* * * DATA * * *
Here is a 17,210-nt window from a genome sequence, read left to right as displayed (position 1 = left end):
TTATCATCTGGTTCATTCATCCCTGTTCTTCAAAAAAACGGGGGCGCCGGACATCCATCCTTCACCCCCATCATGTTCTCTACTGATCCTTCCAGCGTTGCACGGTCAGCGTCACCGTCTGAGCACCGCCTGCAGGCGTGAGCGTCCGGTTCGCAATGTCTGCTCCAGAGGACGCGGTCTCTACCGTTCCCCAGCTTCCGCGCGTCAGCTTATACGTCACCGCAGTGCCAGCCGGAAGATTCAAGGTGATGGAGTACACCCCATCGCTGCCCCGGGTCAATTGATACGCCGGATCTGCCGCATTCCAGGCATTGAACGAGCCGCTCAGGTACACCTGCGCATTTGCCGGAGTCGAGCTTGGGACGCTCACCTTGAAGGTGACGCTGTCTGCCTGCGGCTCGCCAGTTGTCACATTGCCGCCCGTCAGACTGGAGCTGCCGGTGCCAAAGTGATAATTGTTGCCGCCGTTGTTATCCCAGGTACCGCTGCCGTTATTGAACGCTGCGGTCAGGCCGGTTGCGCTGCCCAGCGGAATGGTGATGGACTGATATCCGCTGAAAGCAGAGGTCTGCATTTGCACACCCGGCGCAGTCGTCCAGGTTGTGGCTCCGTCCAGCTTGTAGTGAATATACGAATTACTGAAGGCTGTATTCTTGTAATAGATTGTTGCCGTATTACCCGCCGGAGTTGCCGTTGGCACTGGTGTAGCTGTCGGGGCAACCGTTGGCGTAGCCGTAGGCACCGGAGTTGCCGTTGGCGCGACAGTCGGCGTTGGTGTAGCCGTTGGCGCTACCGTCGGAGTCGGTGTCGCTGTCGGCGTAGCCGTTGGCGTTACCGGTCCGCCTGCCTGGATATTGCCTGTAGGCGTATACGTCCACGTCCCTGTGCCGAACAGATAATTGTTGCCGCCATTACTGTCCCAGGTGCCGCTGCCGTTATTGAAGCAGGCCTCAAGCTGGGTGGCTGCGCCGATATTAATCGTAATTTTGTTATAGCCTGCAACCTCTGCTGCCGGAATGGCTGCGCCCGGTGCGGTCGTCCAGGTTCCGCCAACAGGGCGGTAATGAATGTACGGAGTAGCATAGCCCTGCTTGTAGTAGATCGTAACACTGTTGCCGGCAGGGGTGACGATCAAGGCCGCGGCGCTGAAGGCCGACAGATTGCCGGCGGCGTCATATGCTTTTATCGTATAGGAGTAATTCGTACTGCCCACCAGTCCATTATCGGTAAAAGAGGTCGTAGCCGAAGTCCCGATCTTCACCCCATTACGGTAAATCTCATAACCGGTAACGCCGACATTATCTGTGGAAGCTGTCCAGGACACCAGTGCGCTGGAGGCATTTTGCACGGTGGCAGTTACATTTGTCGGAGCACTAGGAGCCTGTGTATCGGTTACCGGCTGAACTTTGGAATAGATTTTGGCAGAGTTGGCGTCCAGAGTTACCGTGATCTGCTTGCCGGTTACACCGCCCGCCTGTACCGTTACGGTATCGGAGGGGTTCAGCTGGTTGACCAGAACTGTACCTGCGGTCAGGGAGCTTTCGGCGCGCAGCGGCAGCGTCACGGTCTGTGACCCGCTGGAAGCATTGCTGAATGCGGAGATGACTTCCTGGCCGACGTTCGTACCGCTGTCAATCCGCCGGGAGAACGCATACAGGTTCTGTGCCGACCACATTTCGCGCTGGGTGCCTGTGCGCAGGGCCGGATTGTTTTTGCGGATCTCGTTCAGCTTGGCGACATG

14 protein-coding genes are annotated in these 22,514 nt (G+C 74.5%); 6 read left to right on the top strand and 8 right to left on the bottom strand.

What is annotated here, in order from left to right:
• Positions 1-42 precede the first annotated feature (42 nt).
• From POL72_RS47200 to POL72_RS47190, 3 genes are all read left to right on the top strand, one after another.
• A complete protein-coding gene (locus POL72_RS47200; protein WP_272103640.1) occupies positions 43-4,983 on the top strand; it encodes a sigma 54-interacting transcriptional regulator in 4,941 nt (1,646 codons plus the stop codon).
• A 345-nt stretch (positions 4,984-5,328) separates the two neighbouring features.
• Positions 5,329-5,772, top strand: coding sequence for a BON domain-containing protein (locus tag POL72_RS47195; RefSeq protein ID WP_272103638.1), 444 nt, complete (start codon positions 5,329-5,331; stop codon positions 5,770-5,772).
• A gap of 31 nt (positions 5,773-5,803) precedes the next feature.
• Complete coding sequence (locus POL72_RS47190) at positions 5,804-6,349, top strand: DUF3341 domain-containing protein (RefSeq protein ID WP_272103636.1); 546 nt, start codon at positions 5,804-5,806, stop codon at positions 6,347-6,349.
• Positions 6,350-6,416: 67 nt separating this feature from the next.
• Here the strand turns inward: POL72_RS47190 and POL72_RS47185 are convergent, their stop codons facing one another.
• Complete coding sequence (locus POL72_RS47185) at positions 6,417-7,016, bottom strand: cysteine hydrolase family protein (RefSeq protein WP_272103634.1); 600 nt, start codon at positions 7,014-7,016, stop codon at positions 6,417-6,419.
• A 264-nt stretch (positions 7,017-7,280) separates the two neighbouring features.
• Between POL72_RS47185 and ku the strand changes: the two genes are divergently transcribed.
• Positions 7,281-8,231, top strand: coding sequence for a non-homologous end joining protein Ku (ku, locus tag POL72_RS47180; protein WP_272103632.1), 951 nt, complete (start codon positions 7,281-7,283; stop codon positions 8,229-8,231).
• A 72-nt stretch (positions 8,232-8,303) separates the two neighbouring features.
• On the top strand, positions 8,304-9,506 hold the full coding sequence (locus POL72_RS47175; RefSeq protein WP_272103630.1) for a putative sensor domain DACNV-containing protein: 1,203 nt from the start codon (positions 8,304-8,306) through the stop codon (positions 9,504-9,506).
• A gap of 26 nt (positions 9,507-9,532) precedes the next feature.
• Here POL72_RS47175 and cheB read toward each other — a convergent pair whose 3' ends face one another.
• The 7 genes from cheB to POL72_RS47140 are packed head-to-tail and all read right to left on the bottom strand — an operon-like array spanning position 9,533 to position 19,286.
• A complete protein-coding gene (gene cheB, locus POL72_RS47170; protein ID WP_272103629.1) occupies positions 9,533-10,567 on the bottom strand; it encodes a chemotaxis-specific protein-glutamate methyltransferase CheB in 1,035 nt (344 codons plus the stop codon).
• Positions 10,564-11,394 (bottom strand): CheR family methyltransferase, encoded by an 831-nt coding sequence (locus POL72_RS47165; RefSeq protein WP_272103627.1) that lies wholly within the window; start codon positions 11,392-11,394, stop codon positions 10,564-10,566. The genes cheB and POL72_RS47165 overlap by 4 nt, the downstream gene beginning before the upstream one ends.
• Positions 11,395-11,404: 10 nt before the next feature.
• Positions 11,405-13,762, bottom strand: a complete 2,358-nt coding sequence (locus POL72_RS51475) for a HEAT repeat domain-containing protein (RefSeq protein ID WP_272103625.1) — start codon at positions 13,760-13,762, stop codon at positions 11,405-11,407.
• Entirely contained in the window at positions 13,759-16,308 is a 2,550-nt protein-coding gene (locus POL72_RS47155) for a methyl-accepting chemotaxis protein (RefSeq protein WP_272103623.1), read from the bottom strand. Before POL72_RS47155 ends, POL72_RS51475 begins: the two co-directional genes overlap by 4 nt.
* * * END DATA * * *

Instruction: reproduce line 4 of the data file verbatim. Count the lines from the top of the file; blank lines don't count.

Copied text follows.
What is annotated here, in order from left to right: